No. 10: 2001 Opening Round Against Indiana
The series that sparked the 2001 Finals run began in an unlikely fashion. Reggie Miller drilled a three with three seconds left to give the Indiana Pacers a 79-78 win over the 76ers in game one. The Sixers entered the playoffs as the top team in the East. The series remained close throughout except for an 18-point win in game two, where League MVP Allen Iverson poured in 45. The remaining games were decided by less than five points, and the Sixers did not drop another game that series. This grit really helped them with the upcoming Raptors series with their superstar Vince Carter. The Pacers series put the league on notice that these Sixers were not just a regular season team, but they could hang with the best and grind out victories even if Iverson did not have his best game.
No. 9: Game Six Against the Raptors
This moment might have been higher on the list, but it is impossible to consider it without thinking about what happened in game seven. The Sixers entered game six of the series having dropped the prior two contests and facing elimination. The Sixers turned in an amazing display of teamwork. All five starters scored in double digits, and that led the Sixers to a 112-101 victory. The hype after the game and before game seven was unreal. Fans truly believed a victory in game seven meant a Finals trophy. This game inspired an entire city and cultivated everyone around this team for the first time since 2001. Despite losing the series the Sixers changed from being loveable losers to true contenders.
No. 8: The Confetti Game
Before I start with this one, let me just say I know this series sucked other than this game with the Sixers getting bounced in five. But this game was fun. Bitter rivals faced off when the Sixers took on the Celtics in Philly’s return to postseason action. Coming in high off the series victory over Miami, the Sixers lost three straight to open the series. This game was different, though. It was close throughout and with just under two seconds left the Celtics took a two-point lead and it looked destined to go up 3-0 and sweep the series. Marco Belinelli hit a buzzer-beater and everyone was excited for overtime — except the person operating the confetti cannon. Confetti flew into the air, delaying the start of the extra period nearly 10 minutes. While the Sixers would end up losing the game, this inspired victory in game four.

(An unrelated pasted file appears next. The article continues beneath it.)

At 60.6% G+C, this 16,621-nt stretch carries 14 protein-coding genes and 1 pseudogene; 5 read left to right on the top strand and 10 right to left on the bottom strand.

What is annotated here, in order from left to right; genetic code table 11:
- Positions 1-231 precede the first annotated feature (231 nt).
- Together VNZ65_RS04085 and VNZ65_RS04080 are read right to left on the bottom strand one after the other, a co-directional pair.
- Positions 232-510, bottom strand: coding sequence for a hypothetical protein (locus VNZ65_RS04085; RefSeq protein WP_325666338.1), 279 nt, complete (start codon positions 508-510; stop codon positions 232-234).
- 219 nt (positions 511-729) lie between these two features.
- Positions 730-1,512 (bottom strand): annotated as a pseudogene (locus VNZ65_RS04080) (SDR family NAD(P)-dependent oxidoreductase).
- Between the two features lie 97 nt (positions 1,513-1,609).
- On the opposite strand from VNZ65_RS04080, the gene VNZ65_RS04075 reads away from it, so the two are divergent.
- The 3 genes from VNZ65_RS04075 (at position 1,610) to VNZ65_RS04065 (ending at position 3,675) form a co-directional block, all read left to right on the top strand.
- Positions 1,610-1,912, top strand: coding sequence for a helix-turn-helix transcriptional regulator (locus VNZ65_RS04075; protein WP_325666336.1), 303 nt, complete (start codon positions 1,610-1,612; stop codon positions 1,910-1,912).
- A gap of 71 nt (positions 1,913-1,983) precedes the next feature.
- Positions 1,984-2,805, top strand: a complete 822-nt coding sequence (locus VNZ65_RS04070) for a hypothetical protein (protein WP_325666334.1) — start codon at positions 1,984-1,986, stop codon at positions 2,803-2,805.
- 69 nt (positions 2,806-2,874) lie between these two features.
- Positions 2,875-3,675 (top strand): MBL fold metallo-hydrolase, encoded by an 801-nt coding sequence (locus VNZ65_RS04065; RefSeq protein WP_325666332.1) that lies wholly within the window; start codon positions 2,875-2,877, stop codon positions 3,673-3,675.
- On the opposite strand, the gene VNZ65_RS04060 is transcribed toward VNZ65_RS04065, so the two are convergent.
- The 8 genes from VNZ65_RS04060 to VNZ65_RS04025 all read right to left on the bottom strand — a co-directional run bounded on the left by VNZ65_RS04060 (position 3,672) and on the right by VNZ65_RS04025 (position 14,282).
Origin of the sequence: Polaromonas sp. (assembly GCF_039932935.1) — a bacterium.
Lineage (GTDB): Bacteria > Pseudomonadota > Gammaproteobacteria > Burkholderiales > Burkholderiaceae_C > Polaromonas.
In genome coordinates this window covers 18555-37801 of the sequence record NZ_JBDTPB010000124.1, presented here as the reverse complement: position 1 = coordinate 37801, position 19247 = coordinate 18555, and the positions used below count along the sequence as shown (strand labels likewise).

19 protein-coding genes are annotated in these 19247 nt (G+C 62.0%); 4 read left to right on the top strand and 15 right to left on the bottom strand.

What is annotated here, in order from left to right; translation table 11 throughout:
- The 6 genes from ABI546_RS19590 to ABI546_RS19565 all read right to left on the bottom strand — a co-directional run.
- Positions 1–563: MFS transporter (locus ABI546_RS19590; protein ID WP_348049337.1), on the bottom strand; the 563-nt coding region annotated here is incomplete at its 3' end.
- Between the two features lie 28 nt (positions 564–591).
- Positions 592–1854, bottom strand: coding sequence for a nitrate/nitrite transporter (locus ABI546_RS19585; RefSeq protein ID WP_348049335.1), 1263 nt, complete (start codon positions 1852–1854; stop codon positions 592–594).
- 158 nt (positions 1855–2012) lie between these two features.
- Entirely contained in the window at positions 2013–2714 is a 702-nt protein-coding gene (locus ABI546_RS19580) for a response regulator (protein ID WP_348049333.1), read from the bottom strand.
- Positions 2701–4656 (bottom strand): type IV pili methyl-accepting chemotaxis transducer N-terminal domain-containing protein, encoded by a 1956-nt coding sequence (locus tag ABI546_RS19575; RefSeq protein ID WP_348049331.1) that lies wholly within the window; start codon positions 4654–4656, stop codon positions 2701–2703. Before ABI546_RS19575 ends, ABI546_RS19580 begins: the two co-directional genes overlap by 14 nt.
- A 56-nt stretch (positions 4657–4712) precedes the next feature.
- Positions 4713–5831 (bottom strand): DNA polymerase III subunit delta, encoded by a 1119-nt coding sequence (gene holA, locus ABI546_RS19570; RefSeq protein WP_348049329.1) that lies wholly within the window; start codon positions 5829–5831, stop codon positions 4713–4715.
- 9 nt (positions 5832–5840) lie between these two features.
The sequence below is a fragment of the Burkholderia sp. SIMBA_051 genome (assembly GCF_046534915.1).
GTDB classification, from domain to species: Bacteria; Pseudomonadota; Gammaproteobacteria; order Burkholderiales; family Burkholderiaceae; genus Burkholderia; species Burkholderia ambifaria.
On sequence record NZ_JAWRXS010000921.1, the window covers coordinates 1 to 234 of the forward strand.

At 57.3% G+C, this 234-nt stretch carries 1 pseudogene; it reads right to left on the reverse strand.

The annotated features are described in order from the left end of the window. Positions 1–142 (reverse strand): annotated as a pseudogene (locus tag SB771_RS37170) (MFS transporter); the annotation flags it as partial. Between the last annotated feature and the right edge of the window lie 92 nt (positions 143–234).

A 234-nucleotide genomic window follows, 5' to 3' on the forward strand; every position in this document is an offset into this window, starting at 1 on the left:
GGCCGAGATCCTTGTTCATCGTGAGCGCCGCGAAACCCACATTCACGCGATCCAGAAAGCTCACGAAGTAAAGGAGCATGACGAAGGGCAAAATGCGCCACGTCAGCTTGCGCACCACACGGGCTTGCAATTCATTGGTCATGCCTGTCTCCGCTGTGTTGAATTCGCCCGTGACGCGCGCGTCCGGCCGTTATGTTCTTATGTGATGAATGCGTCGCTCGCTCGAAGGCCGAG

No. 7: 2019 Win Over Brooklyn
This one holds a special place in my heart, being the first playoff game I ever attended. Regardless, this series had it all. Dominating Sixers wins, rough physical play, pin-point shooting from deep — no matter what you like to see, it had it. Coming off another 50-plus-win season, the Sixers were looking to make some noise in the playoffs. Many said it was Conference Finals or bust, and while that did not exactly come true — thanks, Kawhi Leonard — the 76ers dominated in round one. After making a handful of major roster moves throughout the season, it seemed like the Sixers put it all together in the Brooklyn series. Finally, they came together as a unit and lived up to their potential. This series was a big part of the reason the Raptors series even went to seven games.
No. 6: Allen Iverson Beats Vince Carter in Seven Games in 2001 ECSF
Vince Carter is one of the best to ever play the game. In 2001 Carter was in the prime of his career leading the Toronto Raptors. In the Eastern Conference Semifinals, Carter matched up with MVP Allen Iverson and the rest of the 76ers. Iverson put up unreal stats this series — 33.7 points per game, 6.9 assists per game, 3.1 steals per game and averaged 46 minutes each night. Carter averaged 30 points, 6 rebounds and 5.6 assists. Iverson and Carter provided a matchup of guards carrying their teams. In game two, Iverson dropped 54 to give Philly the win. Carter responded with 50 in game three. The series was back and forth the whole way. The Sixers were able to win in seven games, giving them a matchup with the Bucks for the right to go to the Finals. This is one of the best conference semifinal series in the history of the 76ers.
No. 5: Eastern Conference Final Win Over Bucks in 2001